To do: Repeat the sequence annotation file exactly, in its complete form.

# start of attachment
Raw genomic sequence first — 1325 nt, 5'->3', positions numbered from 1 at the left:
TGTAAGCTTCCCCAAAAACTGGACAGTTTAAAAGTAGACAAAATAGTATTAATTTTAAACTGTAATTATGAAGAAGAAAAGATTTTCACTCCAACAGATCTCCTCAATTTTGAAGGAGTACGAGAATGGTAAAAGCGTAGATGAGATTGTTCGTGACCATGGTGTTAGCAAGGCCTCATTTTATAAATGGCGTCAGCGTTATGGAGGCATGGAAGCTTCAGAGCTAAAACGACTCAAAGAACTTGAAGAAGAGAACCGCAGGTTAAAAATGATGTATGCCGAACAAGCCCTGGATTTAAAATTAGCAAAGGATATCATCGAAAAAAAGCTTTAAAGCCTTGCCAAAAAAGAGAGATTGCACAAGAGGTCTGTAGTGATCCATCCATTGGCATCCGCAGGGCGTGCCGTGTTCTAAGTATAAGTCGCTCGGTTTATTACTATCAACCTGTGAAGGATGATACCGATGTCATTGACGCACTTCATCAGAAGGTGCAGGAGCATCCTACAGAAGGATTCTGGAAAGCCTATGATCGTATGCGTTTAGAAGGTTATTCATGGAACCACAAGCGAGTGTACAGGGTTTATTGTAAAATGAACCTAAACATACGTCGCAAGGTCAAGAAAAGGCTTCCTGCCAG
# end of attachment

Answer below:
Raw genomic sequence first — 1325 nt, 5'->3', positions numbered from 1 at the left:
TGTAAGCTTCCCCAAAAACTGGACAGTTTAAAAGTAGACAAAATAGTATTAATTTTAAACTGTAATTATGAAGAAGAAAAGATTTTCACTCCAACAGATCTCCTCAATTTTGAAGGAGTACGAGAATGGTAAAAGCGTAGATGAGATTGTTCGTGACCATGGTGTTAGCAAGGCCTCATTTTATAAATGGCGTCAGCGTTATGGAGGCATGGAAGCTTCAGAGCTAAAACGACTCAAAGAACTTGAAGAAGAGAACCGCAGGTTAAAAATGATGTATGCCGAACAAGCCCTGGATTTAAAATTAGCAAAGGATATCATCGAAAAAAAGCTTTAAAGCCTTGCCAAAAAAGAGAGATTGCACAAGAGGTCTGTAGTGATCCATCCATTGGCATCCGCAGGGCGTGCCGTGTTCTAAGTATAAGTCGCTCGGTTTATTACTATCAACCTGTGAAGGATGATACCGATGTCATTGACGCACTTCATCAGAAGGTGCAGGAGCATCCTACAGAAGGATTCTGGAAAGCCTATGATCGTATGCGTTTAGAAGGTTATTCATGGAACCACAAGCGAGTGTACAGGGTTTATTGTAAAATGAACCTAAACATACGTCGCAAGGTCAAGAAAAGGCTTCCTGCCAG